Joey Gallo's home runs are worth extra words.
Matt Hicks, the skilled voice who works alongside Hall of Famer Eric Nadel in the Texas Rangers' radio booth, chuckles about this. You see, most of Gallo's home runs sky so high and travel so far, they carry the hang time of something off the foot of an All-Pro punter.
It is the nightmare of every radio man, of course, to call a home run and then watch the moon-shot fly ball land in an outfielder's glove at the fence. So just in case, when Gallo launches one, Hicks finds himself digging for those extra words to fill those extra couple of seconds before splashdown. Just to be safe.
The extra jaw-flapping, by the way, is not limited only to the broadcast booth. It extends downstairs to the dugout as well.
"The power he has is stunning," Rangers third baseman Adrian Beltre told B/R the other day. "He has stupid power.
"He's a guy you want to go see hit. Because, anytime, he can do something special.
"He's definitely the future of this organization."
Gallo was summoned from Double-A on June 2 after Beltre went down with a sprained thumb and immediately started authoring the Legend of Joey Gallo in his first game. Against the White Sox, he missed hitting for the cycle only by a triple. He smashed three hits, including a homer, and knocked in four runs in the greatest big league debut in club history.
Next day, Gallo smashed another homer.
Now, throw this log onto the legend pile: As a kid in Las Vegas, well before he would grow into his 6'5", 230-pound frame, he actually played catcher. One day, when he was behind the plate for his eight- to nine-year-olds team, his friend and teammate Bryce Harper was on the mound.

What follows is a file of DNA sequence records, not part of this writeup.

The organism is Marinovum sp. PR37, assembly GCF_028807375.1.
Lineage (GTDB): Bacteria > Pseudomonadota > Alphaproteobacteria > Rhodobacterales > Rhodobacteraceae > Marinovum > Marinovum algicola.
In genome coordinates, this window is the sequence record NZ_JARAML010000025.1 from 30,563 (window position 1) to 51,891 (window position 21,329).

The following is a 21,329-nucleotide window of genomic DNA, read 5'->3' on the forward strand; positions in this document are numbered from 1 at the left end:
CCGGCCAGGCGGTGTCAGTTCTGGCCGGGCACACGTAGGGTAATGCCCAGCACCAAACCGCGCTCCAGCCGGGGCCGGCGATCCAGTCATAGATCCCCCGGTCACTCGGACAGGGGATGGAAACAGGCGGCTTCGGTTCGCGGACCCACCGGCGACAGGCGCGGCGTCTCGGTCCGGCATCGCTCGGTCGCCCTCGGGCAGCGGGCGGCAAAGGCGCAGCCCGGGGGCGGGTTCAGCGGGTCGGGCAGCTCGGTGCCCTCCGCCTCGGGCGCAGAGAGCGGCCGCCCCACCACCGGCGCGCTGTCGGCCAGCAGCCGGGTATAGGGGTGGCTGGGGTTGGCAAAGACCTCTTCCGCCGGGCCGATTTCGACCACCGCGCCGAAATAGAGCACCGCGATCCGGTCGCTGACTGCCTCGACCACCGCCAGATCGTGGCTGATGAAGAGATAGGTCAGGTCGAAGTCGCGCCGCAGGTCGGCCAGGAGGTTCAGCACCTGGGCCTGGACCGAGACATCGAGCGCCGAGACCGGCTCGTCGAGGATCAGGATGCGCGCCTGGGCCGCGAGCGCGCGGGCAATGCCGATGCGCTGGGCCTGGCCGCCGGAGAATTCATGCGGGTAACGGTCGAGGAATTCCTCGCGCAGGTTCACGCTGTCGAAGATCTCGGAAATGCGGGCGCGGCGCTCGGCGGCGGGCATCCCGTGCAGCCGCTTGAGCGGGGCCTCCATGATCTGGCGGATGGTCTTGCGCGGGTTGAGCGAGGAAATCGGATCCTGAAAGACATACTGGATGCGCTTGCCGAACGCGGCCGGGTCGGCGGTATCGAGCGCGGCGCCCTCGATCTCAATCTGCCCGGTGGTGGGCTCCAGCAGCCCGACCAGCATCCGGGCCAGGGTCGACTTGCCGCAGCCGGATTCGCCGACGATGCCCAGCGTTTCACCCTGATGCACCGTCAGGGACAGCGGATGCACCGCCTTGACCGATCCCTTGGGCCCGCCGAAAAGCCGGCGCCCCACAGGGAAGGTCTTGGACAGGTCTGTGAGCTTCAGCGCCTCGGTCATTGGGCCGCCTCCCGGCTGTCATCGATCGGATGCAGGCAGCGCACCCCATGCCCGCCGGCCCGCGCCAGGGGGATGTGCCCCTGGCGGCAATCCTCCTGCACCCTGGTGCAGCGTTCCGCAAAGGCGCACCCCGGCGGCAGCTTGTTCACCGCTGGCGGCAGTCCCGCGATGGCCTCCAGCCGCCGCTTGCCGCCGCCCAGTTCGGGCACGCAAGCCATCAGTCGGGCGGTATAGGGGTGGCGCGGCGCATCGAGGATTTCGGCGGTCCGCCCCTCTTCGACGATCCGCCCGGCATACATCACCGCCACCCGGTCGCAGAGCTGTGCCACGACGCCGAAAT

"He was throwing really hard," Gallo told me. "When he was warming up, he threw a ball in the dirt that bounced up and hit me in the ribs.
"I had to come out of the game and get ice cream. My mom was like, 'You're not catching anymore.' "
He laughs at the memory.
His catching career, curtailed by Bryce Harper.
"He threw like a man, and he was only 46 feet away," Gallo said. "So I was just sitting there watching the rest of the game, eating a Popsicle. I remember that.
"That was one of the last times I ever caught."
There is a picture from those days, little Joey and little Bryce, that recirculated on Twitter right after Gallo's smashing debut earlier this month, and it is precious (Harper is the catcher in this photo, but the two shared that duty back then):
"It is a pretty good picture," Gallo said. "I think my mom took it. It was pretty good timing.
"I'd be a really big catcher. I'm glad I'm not. My legs would be real tired."
He is just 21. He was the 39th pick overall in the 2012 draft, and he's been climbing the charts ever since. One reason he got the call from the Rangers so soon is because his maturity matches his size.
Rangers manager Jeff Banister said, "Here's a sign for me: All of those veterans in the clubhouse, when they realized how approachable he was in spring training, they were all willing to coach him up."